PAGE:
Sometimes it feels like the piano player in a dive bar at 2 a.m. is stuck pounding out the same old song over and over, but it’s a melody we can’t stop humming. And this is a refrain well worth singing multiple times because it speaks to the torrent of talent on the LPGA. When In Gee Chun added the LPGA KEB Hana Bank Championship to the two major titles she has already won the 24-year-old Korean added to the compelling storyline of this season – youth and global golf.
The top-10 after Sunday’s final round at the LPGA KEB Hana Bank Championship hailed from six different nations with an average age of 22.6. Those are remarkable numbers no matter how many times you hear them, or a version of them. Golf’s global tour is awash in young talent from all corners of the world.
Chun, whose other LPGA wins were the 2015 U.S. Women’s Open and the 2016 Evian Championship, closed with a 66 in the final round to finish at 16-under-par 272, three strokes better than Charley Hull, 22, from England. Rolex Ranking No. 1 Sung Hyun Park, 24, of Korea and No. 2 Ariya Jutanugarn, 22, from Thailand tied for third at 276 with Australian Minjee Lee, 22, and Danielle Kang, 25, from the United States.
Jin Young Ko, 23, the runaway Rolex Rookie of the Year from Korea, followed at 277 with 19-year-old Nasa Hataoka of Japan and Seon Woo Bae, a 24-year-old star on the Korea LPGA, at 278. Nelly Korda, 20, of the United States rounded out the top 10 at 279.
The biggest moves on Sunday, in addition to Chun, were made by Ko, who closed with a 64, Korda with a 65 and Hataoka, who had a final-round 67. But Chun never succumbed to the pressure, making seven birdies and only one bogey on Sunday.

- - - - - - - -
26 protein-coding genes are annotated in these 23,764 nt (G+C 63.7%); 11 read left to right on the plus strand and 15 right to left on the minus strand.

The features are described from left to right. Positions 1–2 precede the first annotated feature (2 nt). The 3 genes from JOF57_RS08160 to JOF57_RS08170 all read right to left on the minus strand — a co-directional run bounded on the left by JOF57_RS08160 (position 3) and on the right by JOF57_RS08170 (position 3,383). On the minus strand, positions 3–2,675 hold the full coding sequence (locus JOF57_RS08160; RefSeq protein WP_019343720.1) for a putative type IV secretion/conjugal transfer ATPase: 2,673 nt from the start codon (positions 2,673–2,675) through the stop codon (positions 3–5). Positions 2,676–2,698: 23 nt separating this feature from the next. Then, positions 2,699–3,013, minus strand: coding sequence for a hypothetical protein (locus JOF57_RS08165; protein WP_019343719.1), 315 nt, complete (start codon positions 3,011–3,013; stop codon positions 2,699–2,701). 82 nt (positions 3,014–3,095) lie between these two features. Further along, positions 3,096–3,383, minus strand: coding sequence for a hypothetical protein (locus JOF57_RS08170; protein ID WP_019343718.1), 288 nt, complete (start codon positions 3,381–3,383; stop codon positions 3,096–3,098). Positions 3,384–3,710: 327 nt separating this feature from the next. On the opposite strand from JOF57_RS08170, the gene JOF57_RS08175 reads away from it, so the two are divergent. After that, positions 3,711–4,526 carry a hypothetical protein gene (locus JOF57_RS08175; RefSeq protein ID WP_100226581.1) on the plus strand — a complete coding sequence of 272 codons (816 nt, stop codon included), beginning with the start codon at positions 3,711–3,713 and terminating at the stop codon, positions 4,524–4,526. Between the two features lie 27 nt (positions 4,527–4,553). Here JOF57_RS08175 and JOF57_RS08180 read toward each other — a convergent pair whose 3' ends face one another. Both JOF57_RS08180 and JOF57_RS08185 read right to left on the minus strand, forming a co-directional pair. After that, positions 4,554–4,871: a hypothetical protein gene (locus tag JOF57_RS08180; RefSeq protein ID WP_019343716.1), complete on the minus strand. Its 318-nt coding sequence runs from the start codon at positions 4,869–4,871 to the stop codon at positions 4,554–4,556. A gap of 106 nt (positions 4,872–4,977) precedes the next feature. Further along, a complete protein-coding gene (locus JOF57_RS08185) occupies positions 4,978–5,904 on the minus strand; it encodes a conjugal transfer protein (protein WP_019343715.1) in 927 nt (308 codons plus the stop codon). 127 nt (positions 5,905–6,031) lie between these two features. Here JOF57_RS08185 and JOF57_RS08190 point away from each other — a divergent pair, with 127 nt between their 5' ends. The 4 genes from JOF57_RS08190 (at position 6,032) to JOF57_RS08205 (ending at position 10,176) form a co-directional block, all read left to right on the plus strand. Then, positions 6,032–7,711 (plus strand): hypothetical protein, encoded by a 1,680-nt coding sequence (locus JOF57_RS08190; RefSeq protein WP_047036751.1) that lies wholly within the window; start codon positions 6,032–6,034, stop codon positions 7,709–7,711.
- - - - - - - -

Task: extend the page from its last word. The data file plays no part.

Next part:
“I'm just really happy, because before this week, I won 13 times in professional tournaments,” Chun said, referring to the 11 events she had previously won on tours other than the LPGA. “I'm glad that I'm finally done with the No. 13. I hated this number. Thanks to HanaBank for this wonderful tournament, and I really want to say thanks to the greens keepers and SKY 72 for their wonderful job this week.”
For Hull, who was alone in second place, it was another step toward garnering her first LPGA victory. “Well, it would always be nice to try and win it but I gave it a good go,” she said. “I played well on the back nine today. Just didn't hole a few putts, but I'm happy with my round.”
In the 27 LPGA events played this year there have been 22 different winners from nine countries, ranging from the youthful Asian Hataoka to Angela Stanford, 40, of the United States, a duo separated by a generation and half a world but brought together by the LPGA. Six Americans have won once each this year while seven Koreans have won nine times with Park claiming three of those titles. Park and Jutanugarn, who has also won three times, and two-time winner Brooke Henderson of Canada, are the only multiple champions so far in 2018.
The LPGA KEB Hana Bank Championship kick-started the Asia swing, which starts the sprint to the finish that will take the tour to the season-ending CME Group Tour Championship in Naples, Fla., Nov. 15-18 where the Race to the CME Globe $1 million bonus will be decided. And a handful of players have a shot at the tour’s biggest prizes.
Jutanugarn, Lee, Henderson, and Park and So Yeon Ryu are among those in the thick of the fight for the richest payout in women’s golf at the CME Globe with Jutanugarn, Park, Henderson and Lee in the race to be Rolex Player of the Year while Park, Jutanugarn, So Yeon Ryu and Inbee Park are locked in a scuffle to finish the season atop the Rolex Rankings.
“I really, really wanted to win today,” said Park, whose five LPGA wins include the 2017 U.S. Women’s Open and this year’s KPMG Women’s PGA Championship. Her three titles this year have propelled her to the top of the Rolex Rankings.
“The best scenario for me would have been to simply win,” she said. “The World Ranking, it always changes, so that wasn't really a big factor. But once you win an event, that lasts forever, so I think winning was more important for me.”
And that brings us to another very special facet of this amazing pool of talent: They are not only technically skilled and physically talented but their belief systems are off the charts. In their hearts of hearts, they all believe they can win. And that’s going to make this final six weeks of the season extremely fun to watch.